Born To Prey: Watch T. Rex Come Alive

Sep 14, 2011

Tyrannosaurus rex roamed the Earth some 65 million years ago. In the century since the first skeleton was unearthed in Montana, our understanding of how the giant predator lived, moved and behaved has evolved. Watch the videos below to see the latest T. rex research in motion.

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In Tripoli, residents are painting the town red, green and black, the new colors of the Libyan revolution.

Under Moammar Gadhafi, the regime strictly controlled the images that were allowed in public. Storefronts had to be painted green. English was banned on signs. Anti-regime graffiti was quickly painted over and could be met with a harsh response.

Sports fans love to designate certain games as "the greatest ever," the "match of the century" and so forth. Well, I would like to state that a piece in the October issue of The Atlantic Monthly, which was released online Tuesday, may well be the most important article ever written about college sports.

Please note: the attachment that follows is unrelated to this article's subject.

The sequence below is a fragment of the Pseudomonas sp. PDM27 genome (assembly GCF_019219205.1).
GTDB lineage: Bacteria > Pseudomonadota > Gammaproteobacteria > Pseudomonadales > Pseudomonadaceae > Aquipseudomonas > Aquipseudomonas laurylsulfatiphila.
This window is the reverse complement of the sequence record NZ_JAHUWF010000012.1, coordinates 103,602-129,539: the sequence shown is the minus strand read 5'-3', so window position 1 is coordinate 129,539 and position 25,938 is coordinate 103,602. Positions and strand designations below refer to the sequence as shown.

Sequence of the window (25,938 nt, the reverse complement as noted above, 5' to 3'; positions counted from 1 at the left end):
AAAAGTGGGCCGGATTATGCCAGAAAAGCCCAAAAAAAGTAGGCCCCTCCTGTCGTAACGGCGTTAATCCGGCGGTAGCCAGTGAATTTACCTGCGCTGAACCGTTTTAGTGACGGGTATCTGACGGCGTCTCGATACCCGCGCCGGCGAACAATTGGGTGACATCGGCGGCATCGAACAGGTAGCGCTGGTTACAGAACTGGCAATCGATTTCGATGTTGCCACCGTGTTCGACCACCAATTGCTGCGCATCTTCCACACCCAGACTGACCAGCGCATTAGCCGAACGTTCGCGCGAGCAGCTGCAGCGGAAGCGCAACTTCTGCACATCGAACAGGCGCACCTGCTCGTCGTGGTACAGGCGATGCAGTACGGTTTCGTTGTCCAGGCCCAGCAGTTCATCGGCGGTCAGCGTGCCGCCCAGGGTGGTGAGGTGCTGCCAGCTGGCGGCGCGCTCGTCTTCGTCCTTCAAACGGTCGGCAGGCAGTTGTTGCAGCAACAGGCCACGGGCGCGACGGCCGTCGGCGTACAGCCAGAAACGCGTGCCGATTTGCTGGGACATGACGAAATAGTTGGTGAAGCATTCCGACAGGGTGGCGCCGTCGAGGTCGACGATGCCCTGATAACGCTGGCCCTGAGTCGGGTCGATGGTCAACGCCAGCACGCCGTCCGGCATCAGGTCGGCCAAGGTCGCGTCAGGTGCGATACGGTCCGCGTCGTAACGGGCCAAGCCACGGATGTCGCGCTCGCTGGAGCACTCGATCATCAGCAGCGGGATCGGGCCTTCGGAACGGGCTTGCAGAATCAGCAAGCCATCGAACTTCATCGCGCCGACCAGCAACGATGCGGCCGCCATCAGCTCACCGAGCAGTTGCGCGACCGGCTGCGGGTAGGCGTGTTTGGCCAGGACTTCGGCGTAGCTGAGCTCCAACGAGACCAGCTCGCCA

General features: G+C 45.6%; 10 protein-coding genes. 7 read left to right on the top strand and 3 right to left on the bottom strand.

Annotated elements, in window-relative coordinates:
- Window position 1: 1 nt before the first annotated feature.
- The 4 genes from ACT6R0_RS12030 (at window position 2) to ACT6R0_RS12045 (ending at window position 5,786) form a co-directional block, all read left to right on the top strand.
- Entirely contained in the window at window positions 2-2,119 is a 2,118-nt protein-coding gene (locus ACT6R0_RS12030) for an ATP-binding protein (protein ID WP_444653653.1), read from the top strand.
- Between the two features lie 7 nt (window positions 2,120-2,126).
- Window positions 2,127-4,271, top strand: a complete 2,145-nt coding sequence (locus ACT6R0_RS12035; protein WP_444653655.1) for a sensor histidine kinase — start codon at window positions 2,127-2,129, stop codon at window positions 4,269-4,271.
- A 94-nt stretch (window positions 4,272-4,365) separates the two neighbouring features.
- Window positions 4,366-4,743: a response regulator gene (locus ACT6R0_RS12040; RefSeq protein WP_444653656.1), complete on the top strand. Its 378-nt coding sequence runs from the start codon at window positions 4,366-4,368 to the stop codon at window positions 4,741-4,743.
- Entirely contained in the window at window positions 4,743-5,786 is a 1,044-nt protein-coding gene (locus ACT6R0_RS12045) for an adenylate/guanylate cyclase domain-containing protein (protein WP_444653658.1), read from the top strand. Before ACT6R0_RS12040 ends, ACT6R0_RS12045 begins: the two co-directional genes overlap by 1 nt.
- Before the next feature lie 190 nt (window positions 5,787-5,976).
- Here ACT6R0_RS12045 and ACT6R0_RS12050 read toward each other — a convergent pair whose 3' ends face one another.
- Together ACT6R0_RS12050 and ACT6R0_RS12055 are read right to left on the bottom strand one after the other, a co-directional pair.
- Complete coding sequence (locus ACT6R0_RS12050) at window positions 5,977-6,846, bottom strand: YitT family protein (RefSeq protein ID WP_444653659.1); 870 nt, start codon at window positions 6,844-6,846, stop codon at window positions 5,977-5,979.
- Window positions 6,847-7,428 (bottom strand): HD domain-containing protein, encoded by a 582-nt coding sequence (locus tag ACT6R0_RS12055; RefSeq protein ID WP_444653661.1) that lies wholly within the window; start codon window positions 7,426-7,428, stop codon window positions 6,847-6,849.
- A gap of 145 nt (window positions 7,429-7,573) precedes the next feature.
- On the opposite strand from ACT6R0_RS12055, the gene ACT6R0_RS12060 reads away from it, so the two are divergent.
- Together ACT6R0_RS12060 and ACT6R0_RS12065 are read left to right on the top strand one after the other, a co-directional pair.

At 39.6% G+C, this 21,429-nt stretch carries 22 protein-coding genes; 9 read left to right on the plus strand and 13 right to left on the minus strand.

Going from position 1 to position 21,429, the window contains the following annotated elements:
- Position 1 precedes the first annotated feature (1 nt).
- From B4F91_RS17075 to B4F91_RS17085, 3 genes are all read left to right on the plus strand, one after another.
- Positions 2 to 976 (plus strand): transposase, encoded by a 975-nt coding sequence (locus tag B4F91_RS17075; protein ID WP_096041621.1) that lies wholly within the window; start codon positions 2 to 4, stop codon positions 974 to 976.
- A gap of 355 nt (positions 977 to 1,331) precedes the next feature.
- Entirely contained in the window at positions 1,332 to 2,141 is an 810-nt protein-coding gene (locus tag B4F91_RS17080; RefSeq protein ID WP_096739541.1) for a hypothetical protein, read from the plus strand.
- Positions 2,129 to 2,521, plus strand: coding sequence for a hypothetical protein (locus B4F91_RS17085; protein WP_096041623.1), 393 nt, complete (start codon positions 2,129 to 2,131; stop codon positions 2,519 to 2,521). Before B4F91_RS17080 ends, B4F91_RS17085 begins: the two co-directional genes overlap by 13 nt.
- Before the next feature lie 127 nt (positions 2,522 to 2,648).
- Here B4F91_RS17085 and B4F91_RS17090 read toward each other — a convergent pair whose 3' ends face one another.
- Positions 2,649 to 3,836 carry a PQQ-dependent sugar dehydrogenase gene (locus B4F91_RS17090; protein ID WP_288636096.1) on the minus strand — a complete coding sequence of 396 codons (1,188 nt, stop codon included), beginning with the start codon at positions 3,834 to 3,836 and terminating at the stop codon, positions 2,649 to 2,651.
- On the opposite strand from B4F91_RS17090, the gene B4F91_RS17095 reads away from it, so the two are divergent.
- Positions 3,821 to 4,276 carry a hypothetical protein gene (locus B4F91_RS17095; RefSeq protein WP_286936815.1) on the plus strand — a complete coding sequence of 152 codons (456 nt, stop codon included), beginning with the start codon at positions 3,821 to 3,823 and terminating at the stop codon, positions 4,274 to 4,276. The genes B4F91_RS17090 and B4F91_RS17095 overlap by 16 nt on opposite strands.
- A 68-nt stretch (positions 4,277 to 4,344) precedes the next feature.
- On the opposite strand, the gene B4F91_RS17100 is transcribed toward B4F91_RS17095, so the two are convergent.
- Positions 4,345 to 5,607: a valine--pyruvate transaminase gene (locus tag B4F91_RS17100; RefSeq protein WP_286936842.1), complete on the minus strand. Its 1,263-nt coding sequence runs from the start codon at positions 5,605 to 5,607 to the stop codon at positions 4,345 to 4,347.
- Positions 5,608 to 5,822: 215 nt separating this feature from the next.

Republicans aren't exactly crazy about the public works spending President Obama proposes in his $447 billion jobs bill sent to Congress this week, but they are even less enamored with how the president wants to pay for it: by ending a slew of tax breaks for wealthy individuals and corporations.

Palestinians Seek To End Stalemate With U.N. Bid

Sep 13, 2011

As the Palestinians plan to make a bid for statehood at the United Nations next week, many Palestinians see it as a way to break years of deadlock with Israel.

The Israelis, meanwhile, see only diplomatic fallout and the potential for violence.

For Palestinians, the U.N. plan is loaded with symbolism. The central post office in the Palestinian city of Ramallah is issuing a series of commemorative stamps and postcards this month. For the first time, they will identify the country of origin as Palestine.